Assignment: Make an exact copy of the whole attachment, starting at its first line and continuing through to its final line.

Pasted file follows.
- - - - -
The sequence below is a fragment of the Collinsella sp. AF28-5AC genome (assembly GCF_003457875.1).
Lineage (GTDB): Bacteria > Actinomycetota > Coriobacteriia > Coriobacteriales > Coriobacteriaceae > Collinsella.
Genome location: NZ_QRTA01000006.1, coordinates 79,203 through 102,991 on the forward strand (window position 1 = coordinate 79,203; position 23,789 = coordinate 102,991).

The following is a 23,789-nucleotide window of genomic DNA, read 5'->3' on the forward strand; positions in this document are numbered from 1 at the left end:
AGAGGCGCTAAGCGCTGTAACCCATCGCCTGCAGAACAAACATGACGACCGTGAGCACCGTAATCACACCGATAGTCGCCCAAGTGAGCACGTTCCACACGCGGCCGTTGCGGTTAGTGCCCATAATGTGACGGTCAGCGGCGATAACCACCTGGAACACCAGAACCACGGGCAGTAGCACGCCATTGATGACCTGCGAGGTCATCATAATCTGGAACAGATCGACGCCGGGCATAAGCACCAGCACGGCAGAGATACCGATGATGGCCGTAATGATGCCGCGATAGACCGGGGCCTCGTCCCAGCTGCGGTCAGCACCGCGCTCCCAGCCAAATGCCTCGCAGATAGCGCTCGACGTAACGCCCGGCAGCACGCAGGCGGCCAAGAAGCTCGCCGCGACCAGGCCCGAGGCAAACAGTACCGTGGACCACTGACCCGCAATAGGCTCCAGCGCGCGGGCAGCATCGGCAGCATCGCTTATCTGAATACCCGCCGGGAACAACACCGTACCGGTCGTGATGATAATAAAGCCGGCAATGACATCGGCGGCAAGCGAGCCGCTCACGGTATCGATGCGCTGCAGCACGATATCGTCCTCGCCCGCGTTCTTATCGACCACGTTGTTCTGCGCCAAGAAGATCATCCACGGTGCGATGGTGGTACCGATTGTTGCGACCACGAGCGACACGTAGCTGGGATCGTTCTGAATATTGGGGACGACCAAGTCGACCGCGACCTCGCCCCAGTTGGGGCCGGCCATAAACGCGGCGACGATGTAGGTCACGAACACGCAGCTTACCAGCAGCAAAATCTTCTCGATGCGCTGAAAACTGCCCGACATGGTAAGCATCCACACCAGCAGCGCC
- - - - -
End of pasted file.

The sequence below is a fragment of the Collinsella sp. AF28-5AC genome (assembly GCF_003457875.1).
Lineage (GTDB): Bacteria > Actinomycetota > Coriobacteriia > Coriobacteriales > Coriobacteriaceae > Collinsella.
Genome location: NZ_QRTA01000006.1, coordinates 79,203 through 102,991 on the forward strand (window position 1 = coordinate 79,203; position 23,789 = coordinate 102,991).

The following is a 23,789-nucleotide window of genomic DNA, read 5'->3' on the forward strand; positions in this document are numbered from 1 at the left end:
AGAGGCGCTAAGCGCTGTAACCCATCGCCTGCAGAACAAACATGACGACCGTGAGCACCGTAATCACACCGATAGTCGCCCAAGTGAGCACGTTCCACACGCGGCCGTTGCGGTTAGTGCCCATAATGTGACGGTCAGCGGCGATAACCACCTGGAACACCAGAACCACGGGCAGTAGCACGCCATTGATGACCTGCGAGGTCATCATAATCTGGAACAGATCGACGCCGGGCATAAGCACCAGCACGGCAGAGATACCGATGATGGCCGTAATGATGCCGCGATAGACCGGGGCCTCGTCCCAGCTGCGGTCAGCACCGCGCTCCCAGCCAAATGCCTCGCAGATAGCGCTCGACGTAACGCCCGGCAGCACGCAGGCGGCCAAGAAGCTCGCCGCGACCAGGCCCGAGGCAAACAGTACCGTGGACCACTGACCCGCAATAGGCTCCAGCGCGCGGGCAGCATCGGCAGCATCGCTTATCTGAATACCCGCCGGGAACAACACCGTACCGGTCGTGATGATAATAAAGCCGGCAATGACATCGGCGGCAAGCGAGCCGCTCACGGTATCGATGCGCTGCAGCACGATATCGTCCTCGCCCGCGTTCTTATCGACCACGTTGTTCTGCGCCAAGAAGATCATCCACGGTGCGATGGTGGTACCGATTGTTGCGACCACGAGCGACACGTAGCTGGGATCGTTCTGAATATTGGGGACGACCAAGTCGACCGCGACCTCGCCCCAGTTGGGGCCGGCCATAAACGCGGCGACGATGTAGGTCACGAACACGCAGCTTACCAGCAGCAAAATCTTCTCGATGCGCTGAAAACTGCCCGACATGGTAAGCATCCACACCAGCAGCGCC